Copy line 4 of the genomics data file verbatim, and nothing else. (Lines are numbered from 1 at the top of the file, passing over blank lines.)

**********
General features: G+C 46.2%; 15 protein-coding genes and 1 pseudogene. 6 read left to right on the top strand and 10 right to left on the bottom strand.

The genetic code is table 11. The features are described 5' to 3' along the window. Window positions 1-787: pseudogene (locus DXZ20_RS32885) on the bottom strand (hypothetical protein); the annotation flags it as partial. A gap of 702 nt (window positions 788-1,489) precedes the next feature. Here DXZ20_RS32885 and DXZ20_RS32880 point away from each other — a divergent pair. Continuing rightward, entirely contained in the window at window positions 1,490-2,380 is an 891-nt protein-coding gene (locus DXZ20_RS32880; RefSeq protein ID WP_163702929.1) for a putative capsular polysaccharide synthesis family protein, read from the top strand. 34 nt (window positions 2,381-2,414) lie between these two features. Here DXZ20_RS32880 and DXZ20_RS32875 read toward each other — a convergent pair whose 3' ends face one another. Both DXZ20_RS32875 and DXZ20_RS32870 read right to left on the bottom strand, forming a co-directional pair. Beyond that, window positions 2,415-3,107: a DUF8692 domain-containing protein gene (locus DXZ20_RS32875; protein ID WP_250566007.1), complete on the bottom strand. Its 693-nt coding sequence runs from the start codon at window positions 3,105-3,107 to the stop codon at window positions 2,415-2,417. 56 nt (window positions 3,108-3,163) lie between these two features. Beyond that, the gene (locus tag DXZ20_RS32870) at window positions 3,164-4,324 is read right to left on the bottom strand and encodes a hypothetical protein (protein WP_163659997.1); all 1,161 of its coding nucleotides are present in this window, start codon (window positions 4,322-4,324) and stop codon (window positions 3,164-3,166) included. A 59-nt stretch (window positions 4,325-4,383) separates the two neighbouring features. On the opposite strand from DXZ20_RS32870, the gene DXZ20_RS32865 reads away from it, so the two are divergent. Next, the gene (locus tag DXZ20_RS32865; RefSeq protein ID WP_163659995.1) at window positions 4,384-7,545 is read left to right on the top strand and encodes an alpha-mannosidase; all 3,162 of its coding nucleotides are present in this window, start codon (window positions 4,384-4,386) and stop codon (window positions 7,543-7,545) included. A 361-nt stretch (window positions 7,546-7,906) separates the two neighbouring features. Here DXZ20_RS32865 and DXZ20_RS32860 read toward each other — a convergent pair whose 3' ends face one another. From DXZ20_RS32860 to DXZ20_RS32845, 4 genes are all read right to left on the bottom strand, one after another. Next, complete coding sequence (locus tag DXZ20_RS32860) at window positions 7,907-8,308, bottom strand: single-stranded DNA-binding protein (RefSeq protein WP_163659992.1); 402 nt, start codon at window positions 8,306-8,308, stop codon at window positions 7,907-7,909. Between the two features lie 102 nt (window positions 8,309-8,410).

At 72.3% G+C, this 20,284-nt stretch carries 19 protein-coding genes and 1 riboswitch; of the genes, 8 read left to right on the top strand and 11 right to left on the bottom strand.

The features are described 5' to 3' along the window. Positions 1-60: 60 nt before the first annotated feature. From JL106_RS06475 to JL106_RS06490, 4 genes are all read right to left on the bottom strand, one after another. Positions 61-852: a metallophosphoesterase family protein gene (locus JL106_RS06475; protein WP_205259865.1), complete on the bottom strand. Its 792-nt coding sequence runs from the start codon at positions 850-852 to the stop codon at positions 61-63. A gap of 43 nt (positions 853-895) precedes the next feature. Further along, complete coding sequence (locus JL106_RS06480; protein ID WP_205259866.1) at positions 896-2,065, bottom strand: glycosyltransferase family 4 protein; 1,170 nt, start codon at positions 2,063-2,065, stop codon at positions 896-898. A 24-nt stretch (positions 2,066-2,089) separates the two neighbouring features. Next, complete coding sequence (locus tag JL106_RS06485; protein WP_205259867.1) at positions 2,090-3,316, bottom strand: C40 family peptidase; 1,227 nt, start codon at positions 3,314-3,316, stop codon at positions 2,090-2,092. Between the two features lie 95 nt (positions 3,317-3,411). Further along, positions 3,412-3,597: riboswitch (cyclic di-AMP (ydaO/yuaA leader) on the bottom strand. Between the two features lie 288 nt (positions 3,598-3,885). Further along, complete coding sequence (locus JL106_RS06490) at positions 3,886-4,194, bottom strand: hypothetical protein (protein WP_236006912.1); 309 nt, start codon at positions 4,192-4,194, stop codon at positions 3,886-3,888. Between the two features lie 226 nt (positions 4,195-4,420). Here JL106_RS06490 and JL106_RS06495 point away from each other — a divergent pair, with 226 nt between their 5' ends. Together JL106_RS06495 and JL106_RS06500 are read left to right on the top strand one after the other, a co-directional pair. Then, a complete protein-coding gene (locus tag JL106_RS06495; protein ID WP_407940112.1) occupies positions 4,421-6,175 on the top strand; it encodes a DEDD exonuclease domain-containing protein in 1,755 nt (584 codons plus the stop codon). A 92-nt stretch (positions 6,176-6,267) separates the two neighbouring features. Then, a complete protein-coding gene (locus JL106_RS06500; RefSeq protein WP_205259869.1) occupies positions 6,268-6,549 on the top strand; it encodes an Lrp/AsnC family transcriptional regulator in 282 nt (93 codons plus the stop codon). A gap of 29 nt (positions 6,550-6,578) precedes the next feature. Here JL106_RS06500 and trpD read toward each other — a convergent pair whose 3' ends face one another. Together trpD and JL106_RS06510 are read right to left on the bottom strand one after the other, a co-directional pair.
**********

The features are described 5' to 3' along the window. Positions 1-60: 60 nt before the first annotated feature. From JL106_RS06475 to JL106_RS06490, 4 genes are all read right to left on the bottom strand, one after another. Positions 61-852: a metallophosphoesterase family protein gene (locus JL106_RS06475; protein WP_205259865.1), complete on the bottom strand. Its 792-nt coding sequence runs from the start codon at positions 850-852 to the stop codon at positions 61-63. A gap of 43 nt (positions 853-895) precedes the next feature. Further along, complete coding sequence (locus JL106_RS06480; protein ID WP_205259866.1) at positions 896-2,065, bottom strand: glycosyltransferase family 4 protein; 1,170 nt, start codon at positions 2,063-2,065, stop codon at positions 896-898. A 24-nt stretch (positions 2,066-2,089) separates the two neighbouring features. Next, complete coding sequence (locus tag JL106_RS06485; protein WP_205259867.1) at positions 2,090-3,316, bottom strand: C40 family peptidase; 1,227 nt, start codon at positions 3,314-3,316, stop codon at positions 2,090-2,092. Between the two features lie 95 nt (positions 3,317-3,411). Further along, positions 3,412-3,597: riboswitch (cyclic di-AMP (ydaO/yuaA leader) on the bottom strand. Between the two features lie 288 nt (positions 3,598-3,885). Further along, complete coding sequence (locus JL106_RS06490) at positions 3,886-4,194, bottom strand: hypothetical protein (protein WP_236006912.1); 309 nt, start codon at positions 4,192-4,194, stop codon at positions 3,886-3,888. Between the two features lie 226 nt (positions 4,195-4,420). Here JL106_RS06490 and JL106_RS06495 point away from each other — a divergent pair, with 226 nt between their 5' ends. Together JL106_RS06495 and JL106_RS06500 are read left to right on the top strand one after the other, a co-directional pair. Then, a complete protein-coding gene (locus tag JL106_RS06495; protein ID WP_407940112.1) occupies positions 4,421-6,175 on the top strand; it encodes a DEDD exonuclease domain-containing protein in 1,755 nt (584 codons plus the stop codon). A 92-nt stretch (positions 6,176-6,267) separates the two neighbouring features. Then, a complete protein-coding gene (locus JL106_RS06500; RefSeq protein WP_205259869.1) occupies positions 6,268-6,549 on the top strand; it encodes an Lrp/AsnC family transcriptional regulator in 282 nt (93 codons plus the stop codon). A gap of 29 nt (positions 6,550-6,578) precedes the next feature. Here JL106_RS06500 and trpD read toward each other — a convergent pair whose 3' ends face one another. Together trpD and JL106_RS06510 are read right to left on the bottom strand one after the other, a co-directional pair.